Hidden Gems - Neo Premium Files
In a world where everyone collects the same Pokemon cards, it’s hard to make your collection stand out from the crowd, especially on a budget. Enter Hidden Gems, a series of articles that highlights affordable and unusual card releases to help add some variety to your collection. Today we’re looking at a series of promotional sets that fortunately remain relatively affordable in today’s secondary market: the Neo Premium Files.
As the name suggests, the three Neo Premium Files primarily feature Pokemon from the second generation of video games: Gold and Silver, and while these older releases seem to have been overlooked by many new collectors, when Premium File 1 released in the Winter of 1999, it was a huge deal for kids all over the world.
Back in late 1999, when Pokemon was at the height of its popularity, the playgrounds of America’s elementary schools were a haven for wild rumors and juicy gossip. The favorite topic of discussion? Speculation about the next generation of Pokemon games. Gold and Silver were scheduled to be released in November 1999 in Japan and even though the games wouldn’t hit the United States until October 2000, American kids were desperate to grab whatever poorly translated information they could about the Japanese release. Magazine editors at the time were more than happy to cater to our ravenous Pokemon hunger, running full cover previews of the games in just about every kids magazine in print. It was in this environment that my peers and I first learned about Premium File 1, and it blew our collective minds. Here a folder that contained every evolution of all three brand new starter Pokemon?! And the final forms are all holos?! What could possibly be better?!
Demand was so high for the product that many brick and mortar gaming stores imported stock of Premium File 1 and charged exorbitant prices for the privilege of owning one of the coveted folders. I remember seeing singles of the final form evolutions selling for $10 each, which in today’s dollars is about $10 million. Premium File 2 garnered a similar reaction at the time of its release. This was likely due, at least in part, to the inclusion of the first ever reverse holographic cards in the TCG and a very cool looking holographic Charizard. By the time Premium File 3 rolled around, Pokemon fever had started to cool, and many stores passed on stocking the product in the States. Those that did still sold it at very high mark ups, sometimes charging $30 or more. As crazy as prices were in the early days following the release of the Premium Files, they can be obtained for a much more reasonable $10-20 a piece today. So what happened? My best guess is that because demand was so high for new Pokemon cards, Media Factory and the Pokemon Company were prepared and produced stock to meet demand. When demand eventually cooled, there were still tons of unopened binders sitting on store shelves and, over time, the price settled to where it is today. That’s all speculation of course, but now that we’ve covered the history of these releases, it’s time to look at the folders themselves.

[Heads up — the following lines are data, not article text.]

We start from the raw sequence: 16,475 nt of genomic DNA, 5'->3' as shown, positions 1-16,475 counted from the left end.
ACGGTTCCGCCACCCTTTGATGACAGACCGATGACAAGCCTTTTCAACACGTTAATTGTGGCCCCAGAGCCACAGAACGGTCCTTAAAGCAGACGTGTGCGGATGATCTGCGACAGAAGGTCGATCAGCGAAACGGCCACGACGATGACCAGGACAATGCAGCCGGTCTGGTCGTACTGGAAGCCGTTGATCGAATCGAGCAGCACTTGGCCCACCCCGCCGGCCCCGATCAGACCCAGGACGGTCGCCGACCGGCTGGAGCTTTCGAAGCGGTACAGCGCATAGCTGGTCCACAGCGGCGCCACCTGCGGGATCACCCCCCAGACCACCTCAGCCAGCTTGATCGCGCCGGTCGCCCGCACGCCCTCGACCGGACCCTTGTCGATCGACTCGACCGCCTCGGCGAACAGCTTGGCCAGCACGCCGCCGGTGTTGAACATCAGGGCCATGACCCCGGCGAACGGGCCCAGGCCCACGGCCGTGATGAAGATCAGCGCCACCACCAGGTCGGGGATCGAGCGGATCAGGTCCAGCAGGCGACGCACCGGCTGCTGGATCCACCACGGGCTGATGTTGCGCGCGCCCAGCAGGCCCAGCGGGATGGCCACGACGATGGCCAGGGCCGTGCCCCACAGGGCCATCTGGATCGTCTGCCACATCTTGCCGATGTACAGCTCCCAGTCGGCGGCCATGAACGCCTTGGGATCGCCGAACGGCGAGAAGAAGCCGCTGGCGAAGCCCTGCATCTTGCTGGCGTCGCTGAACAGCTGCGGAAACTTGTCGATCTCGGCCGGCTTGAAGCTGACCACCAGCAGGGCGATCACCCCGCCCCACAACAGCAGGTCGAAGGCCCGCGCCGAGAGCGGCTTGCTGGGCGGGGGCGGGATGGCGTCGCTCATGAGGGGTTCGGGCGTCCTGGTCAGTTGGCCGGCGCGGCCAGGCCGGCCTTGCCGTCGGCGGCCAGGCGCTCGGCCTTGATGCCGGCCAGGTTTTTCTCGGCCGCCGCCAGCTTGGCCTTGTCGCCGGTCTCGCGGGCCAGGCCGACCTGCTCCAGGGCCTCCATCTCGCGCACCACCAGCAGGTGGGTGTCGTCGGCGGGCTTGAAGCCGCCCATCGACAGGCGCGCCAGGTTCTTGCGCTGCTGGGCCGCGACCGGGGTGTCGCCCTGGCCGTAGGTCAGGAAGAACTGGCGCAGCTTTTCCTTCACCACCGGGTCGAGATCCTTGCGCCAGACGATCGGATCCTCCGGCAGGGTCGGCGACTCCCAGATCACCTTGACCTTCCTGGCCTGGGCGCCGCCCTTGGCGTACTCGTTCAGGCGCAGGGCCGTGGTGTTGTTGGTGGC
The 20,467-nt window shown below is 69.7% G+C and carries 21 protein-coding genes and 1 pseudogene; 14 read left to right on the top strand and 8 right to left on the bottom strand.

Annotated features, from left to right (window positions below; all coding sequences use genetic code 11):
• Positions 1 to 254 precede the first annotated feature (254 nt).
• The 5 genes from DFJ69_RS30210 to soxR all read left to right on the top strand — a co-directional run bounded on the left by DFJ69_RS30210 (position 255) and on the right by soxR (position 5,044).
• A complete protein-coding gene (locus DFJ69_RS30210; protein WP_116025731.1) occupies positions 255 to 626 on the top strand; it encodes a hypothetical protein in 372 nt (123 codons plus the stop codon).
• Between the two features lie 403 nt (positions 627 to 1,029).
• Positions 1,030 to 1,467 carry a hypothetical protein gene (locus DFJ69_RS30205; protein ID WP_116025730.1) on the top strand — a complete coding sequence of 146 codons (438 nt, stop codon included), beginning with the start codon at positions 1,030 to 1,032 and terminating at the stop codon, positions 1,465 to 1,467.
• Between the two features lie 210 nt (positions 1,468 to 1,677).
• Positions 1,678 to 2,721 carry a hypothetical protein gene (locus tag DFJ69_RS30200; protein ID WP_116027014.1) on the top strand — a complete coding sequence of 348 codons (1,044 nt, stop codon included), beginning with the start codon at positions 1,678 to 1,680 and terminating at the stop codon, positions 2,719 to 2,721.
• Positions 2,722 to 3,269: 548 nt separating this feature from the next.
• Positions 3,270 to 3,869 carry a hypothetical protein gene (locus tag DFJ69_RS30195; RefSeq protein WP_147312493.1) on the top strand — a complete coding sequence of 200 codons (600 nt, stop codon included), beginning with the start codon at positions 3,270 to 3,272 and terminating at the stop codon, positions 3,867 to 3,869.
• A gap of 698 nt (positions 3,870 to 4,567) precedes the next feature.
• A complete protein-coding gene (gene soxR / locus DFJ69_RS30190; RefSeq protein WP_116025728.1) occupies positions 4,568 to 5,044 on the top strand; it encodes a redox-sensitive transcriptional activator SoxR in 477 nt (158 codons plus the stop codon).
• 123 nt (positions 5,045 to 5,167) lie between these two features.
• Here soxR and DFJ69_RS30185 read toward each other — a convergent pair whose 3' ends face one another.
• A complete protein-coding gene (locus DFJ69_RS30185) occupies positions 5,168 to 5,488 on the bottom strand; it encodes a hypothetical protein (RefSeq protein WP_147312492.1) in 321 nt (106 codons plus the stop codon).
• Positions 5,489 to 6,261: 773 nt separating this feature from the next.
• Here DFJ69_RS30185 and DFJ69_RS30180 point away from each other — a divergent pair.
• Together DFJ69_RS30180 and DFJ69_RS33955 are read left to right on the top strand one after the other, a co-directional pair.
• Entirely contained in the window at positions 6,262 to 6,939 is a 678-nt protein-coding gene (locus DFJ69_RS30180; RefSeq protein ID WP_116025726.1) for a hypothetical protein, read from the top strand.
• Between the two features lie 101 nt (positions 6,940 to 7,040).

As an initial point, it’s worth noting that nearly all of the cards featured in the Premium Files were eventually released in English. Many cards were simply added to the corresponding English neo set, with all of the cards from Premium File 1 added to Neo Genesis and all of the cards from Premium File 3 added to Neo Revelation (with one small difference, more on that below). The cards from Premium File 2 were incorporated into the English game in a less uniform manner. The three Unown, Espeon and Umbreon were all added to Neo Discovery, Entei and Pichu were released as black star promotional cards, but Eevee (an alternate art reprint of Eevee from Japan’s Neo 2 expansion) and Charizard were never released in English. Why Wizards of the Coast was unable to bring Charizard, one of the most popular Pokemon at the time, into the English game is beyond me, but whatever the reason, Premium File 2 is the only way to add these cards to your collection. One final regional difference worth mentioning is a discrepancy with a card found in Premium File 3. Celebi is the only holographic card in the Premium File (a noticeable reduction from the 3 holos released in the two preceeding Premium Files) and while it was ultimately included in our Neo Revelation expansion, it was released in the West as a non-holo card.
What are your thoughts on the Neo Premium Files? For my money, they’re an easy way to get some nostalgic, Wizards/Media Factory era cards at a reasonable price, but let me know your opinion in the comments below.
Thecardpletionist has been collecting Pokemon TCG cards since the game’s English release in 1999. You can read more from the author at http://thecardpletionist.blogspot.com/ and follow him on Instagram at https://www.instagram.com/thecardpletionist/
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